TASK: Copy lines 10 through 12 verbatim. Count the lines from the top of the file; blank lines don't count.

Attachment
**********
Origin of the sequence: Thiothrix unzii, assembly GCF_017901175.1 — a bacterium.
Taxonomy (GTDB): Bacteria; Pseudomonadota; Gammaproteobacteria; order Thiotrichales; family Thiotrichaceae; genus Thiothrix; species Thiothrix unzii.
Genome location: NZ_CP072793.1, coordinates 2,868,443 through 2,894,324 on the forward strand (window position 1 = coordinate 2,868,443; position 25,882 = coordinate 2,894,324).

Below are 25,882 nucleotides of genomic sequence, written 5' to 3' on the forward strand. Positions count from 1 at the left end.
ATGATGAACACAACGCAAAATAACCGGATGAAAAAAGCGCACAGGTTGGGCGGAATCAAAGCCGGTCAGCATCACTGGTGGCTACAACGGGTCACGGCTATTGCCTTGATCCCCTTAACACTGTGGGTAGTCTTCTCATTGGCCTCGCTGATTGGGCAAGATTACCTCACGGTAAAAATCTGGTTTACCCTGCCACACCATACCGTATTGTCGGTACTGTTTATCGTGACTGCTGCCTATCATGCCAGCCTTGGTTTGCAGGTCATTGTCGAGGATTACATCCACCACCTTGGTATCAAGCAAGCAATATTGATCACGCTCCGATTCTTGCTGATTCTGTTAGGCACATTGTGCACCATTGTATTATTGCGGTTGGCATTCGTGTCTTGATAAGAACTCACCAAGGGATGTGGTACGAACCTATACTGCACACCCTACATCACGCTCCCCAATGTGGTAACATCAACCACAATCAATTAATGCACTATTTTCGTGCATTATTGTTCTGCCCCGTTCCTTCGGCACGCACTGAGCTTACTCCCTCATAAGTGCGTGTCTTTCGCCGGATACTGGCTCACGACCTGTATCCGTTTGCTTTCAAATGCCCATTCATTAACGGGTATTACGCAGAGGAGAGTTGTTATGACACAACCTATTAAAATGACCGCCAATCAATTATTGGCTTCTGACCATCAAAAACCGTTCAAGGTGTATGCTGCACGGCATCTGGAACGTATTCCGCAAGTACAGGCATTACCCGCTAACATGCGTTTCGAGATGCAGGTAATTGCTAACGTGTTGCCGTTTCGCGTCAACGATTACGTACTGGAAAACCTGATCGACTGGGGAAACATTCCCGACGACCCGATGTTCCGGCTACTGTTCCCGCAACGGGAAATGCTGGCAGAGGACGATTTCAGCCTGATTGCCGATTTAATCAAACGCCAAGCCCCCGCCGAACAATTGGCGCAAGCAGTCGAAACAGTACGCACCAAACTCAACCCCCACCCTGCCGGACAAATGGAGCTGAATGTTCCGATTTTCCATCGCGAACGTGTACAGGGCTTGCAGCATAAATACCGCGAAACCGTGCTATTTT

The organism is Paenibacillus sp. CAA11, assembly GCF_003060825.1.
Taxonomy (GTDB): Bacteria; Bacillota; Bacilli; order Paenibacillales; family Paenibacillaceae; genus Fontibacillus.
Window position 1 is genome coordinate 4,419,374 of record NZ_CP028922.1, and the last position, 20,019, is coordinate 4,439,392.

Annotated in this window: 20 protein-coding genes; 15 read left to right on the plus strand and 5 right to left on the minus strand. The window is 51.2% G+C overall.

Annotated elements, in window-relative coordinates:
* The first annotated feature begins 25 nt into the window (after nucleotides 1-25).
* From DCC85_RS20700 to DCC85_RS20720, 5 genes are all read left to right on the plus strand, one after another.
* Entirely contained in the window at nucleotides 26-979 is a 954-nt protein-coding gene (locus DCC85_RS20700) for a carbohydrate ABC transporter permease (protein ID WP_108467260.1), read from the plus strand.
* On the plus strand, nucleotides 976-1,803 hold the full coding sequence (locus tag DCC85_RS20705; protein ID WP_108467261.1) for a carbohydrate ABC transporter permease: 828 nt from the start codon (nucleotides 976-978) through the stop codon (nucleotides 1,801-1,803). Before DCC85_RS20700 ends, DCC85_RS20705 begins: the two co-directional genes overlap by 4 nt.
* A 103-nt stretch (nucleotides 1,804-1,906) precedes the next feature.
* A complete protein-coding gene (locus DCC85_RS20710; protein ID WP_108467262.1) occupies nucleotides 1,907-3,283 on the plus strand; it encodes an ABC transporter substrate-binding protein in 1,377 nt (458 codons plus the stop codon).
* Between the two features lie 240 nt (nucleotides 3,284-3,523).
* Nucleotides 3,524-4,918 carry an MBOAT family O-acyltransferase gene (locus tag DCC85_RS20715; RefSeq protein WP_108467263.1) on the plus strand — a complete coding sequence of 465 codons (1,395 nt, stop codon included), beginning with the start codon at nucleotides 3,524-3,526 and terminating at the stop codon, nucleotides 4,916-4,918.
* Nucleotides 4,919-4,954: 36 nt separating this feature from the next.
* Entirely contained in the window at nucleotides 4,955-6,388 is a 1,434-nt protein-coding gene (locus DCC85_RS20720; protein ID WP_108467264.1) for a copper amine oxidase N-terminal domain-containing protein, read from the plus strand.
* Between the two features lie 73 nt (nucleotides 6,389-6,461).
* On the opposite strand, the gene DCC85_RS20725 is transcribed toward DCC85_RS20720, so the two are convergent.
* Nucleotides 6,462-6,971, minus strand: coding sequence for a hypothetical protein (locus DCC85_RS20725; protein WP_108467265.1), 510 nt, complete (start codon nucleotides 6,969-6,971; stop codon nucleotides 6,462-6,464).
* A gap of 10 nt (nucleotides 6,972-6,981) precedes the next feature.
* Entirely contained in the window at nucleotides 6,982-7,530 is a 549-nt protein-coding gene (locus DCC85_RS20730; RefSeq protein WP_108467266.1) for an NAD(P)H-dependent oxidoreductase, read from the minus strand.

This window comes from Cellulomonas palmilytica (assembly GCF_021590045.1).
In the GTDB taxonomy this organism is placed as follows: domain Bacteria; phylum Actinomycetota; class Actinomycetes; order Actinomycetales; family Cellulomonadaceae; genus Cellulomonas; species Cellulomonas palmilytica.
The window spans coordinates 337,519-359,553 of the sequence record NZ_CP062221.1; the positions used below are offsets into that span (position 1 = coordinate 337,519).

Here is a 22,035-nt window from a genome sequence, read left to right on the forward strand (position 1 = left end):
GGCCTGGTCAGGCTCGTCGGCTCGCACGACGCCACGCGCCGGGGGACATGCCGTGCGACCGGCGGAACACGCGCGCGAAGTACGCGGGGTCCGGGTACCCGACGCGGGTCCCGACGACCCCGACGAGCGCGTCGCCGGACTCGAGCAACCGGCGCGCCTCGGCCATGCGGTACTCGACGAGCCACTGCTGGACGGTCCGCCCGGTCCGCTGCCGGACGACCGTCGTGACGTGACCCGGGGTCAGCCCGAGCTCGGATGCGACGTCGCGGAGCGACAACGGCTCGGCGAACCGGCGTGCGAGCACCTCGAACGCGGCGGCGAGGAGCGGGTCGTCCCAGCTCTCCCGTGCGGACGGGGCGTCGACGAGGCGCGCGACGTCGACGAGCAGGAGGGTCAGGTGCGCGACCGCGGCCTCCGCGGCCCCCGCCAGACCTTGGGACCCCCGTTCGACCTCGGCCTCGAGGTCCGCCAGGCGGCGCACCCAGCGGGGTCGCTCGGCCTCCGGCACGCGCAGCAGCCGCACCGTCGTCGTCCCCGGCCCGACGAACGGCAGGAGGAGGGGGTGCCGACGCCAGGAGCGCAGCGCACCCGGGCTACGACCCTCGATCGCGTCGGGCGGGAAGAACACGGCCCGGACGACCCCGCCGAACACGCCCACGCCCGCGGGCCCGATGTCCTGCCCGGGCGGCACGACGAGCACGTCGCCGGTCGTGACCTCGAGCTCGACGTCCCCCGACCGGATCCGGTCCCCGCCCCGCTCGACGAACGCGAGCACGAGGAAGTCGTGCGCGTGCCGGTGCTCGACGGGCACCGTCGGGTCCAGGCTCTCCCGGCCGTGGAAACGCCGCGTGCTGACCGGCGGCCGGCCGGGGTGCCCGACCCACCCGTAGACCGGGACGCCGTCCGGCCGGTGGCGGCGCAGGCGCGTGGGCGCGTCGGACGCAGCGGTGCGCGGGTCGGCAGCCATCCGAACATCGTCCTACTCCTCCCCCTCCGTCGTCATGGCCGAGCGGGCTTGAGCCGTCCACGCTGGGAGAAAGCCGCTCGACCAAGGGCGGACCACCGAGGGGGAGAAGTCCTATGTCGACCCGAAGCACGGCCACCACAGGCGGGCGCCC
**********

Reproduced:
Annotated elements, in window-relative coordinates:
* The first annotated feature begins 25 nt into the window (after nucleotides 1-25).
* From DCC85_RS20700 to DCC85_RS20720, 5 genes are all read left to right on the plus strand, one after another.